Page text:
Yesterday I spent the day making a new worm shaft for my rotary table. The reason for this, I am currently trying to make this motorised. controlled via an Arduino and stepper motor. As I need to find away of coupling the shaft of the rotary table to the stepper motor I didn't want to make modification to the existing shaft just in case I ever need to convert back to manual table.
The last time I cut a worm was in my apprentice days so a bit of head scratching and research it all came flooding back.
The first thing was to remove the existing shaft so I could get some measurements. As I could measure the pitch this was a good starting point and the table being made in Spain I was guessing it would be a Module gear? so to calculate the Mod=Pitch/Pi. So Mod=6,28/3.14= Mod 2,
I then calculated the helix angle to ensure I had enough lead clearance when setting the tool and cutter to cut the HSS tool. The helix angle is simple trigonometry. First the opposite side is the pitch and the adjacent side = (Pi x Dia of shaft) which equates to one full thread.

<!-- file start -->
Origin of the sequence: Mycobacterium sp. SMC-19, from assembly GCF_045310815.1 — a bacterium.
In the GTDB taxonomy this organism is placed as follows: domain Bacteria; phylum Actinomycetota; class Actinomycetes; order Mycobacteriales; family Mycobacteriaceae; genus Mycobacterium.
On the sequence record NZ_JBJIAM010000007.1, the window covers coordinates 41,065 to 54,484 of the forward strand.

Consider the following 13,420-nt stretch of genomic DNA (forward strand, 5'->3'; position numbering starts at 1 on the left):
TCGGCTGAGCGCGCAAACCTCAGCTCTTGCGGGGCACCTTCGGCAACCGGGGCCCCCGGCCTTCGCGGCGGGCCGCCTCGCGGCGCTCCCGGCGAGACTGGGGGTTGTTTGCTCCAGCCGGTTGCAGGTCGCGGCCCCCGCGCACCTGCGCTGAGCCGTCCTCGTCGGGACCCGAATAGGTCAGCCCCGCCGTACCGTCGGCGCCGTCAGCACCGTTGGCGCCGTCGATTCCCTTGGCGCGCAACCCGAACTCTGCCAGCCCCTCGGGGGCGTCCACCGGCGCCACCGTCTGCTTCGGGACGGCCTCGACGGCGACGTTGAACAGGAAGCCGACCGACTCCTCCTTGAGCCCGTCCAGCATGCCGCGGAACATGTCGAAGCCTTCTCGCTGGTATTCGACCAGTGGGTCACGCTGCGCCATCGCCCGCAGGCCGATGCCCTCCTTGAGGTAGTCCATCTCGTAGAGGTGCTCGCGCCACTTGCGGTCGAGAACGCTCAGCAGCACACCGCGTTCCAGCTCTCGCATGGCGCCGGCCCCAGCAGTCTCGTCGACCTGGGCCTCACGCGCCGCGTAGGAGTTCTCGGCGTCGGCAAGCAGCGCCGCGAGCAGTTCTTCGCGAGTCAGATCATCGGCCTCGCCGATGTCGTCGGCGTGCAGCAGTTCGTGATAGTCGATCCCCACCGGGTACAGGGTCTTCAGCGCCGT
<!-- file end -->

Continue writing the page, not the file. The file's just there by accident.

The shaft blank was machined and the lathe gear box/gear train set to the Mod 2 mode.
Gear selection chart
Mod gear train
Standard low range gear train I normally use
First few passes.
Retracting tool makes the process a lot easier
Milling oilway and lock washer tab slot
Assembled new shaft assembly
Rotary table casting
Thank you for viewing
The Home Engineer
Probably my favorite tooling; powered rotary tables.
I hunt periodically for a driven table suitable for my Kearney-Trecker 2D. It has the PTO. But powered independently DC and speed control offers different [infinite] feed options.
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